Oklahoma State’s new men’s basketball coach was promoted from an assistant position last week after Brad Underwood left for Illinois.
At age 35, he feels ready and believes it was a matter of time before he’d get a chance to run a program.
“I’ve worked really hard, and that’s all I really think about on a daily basis. Every day I wake up, I think, ‘Am I going to give everything I have, in every way I possibly can,’ and my message to our guys is to do the same thing.”
What shocked Boynton wasn’t the opportunity, it was the level of the school. Now that he’s inherited a Big 12 program that regularly reaches the NCAA Tournament, he’s thinking big right away.
“I want to be playing this weekend,” he said, noting the Final Four is coming up. “I want to be great. I want to be nationally relevant again, because we can. We have. And we can again. And we will again.”
Underwood left Oklahoma State after just one year, a season that had given Oklahoma State fans hope again.
The Cowboys lost their first six Big 12 games this season before rallying down the stretch to finish 9-9 in league play.
Oklahoma State athletic director Mike Holder thanked Underwood for his contribution to the program, which includes bringing Boynton in as an assistant.
“He did a lot of positive things,” Holder said of Underwood. “He ignited the passion of our fan base, coming back in the arena. I saw a transformation in a lot of our players, which a coach is supposed to do.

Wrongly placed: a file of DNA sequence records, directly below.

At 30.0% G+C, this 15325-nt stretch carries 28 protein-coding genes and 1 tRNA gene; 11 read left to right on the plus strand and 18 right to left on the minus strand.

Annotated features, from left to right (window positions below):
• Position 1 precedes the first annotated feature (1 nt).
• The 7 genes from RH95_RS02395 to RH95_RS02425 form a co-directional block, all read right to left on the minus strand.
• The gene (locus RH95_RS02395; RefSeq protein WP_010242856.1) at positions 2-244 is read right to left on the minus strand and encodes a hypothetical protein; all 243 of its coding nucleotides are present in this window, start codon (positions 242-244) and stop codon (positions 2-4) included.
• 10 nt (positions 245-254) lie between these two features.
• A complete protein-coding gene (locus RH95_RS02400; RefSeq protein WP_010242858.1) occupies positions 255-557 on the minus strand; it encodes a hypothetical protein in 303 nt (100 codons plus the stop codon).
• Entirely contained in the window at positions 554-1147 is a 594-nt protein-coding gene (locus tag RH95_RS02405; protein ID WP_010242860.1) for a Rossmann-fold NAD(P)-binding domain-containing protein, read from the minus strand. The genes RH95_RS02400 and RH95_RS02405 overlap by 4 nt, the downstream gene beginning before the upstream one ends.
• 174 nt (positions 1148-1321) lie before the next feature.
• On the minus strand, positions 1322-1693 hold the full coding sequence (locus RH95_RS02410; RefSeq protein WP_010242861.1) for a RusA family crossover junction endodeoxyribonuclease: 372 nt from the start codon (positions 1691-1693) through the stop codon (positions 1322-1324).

“Probably the greatest blessing of his one year was the people he brought with him and surrounded himself with.”
Boynton still needs to assemble a staff. He announced Monday that he will be keeping assistant coach Lamont Evans on as associate head coach, a move that was cheered loudly by the players in attendance.
Boynton’s introduction was low key compared to when Underwood was introduced a year earlier. The news conference was not open to the public this time, and there were fewer mentions of Oklahoma State’s past success and coaching greats Henry Iba and Eddie Sutton.
The players appear to be on board with Boynton, who has a strong reputation for developing players and pushing them hard.
“He’s very loving and passionate,” forward Jeffrey Carroll said. “He cried today just from talking about us. He cares about us, and it’s more than basketball.”
Boynton might have some rebuilding to do. All-Big 12 point guard Jawun Evans and Carroll, the team’s No. 2 scorer, have entered the NBA draft, though Carroll said he has not hired an agent, meaning he can come back.
Shooting guard Phil Forte’s eligibility is up after one of the most productive careers in school history.
Carroll said the program will remain strong going forward.
“Going the right way,” he said. “We’re in good hands. We are going to get back to the (NCAA) Tournament. That’s a guarantee.”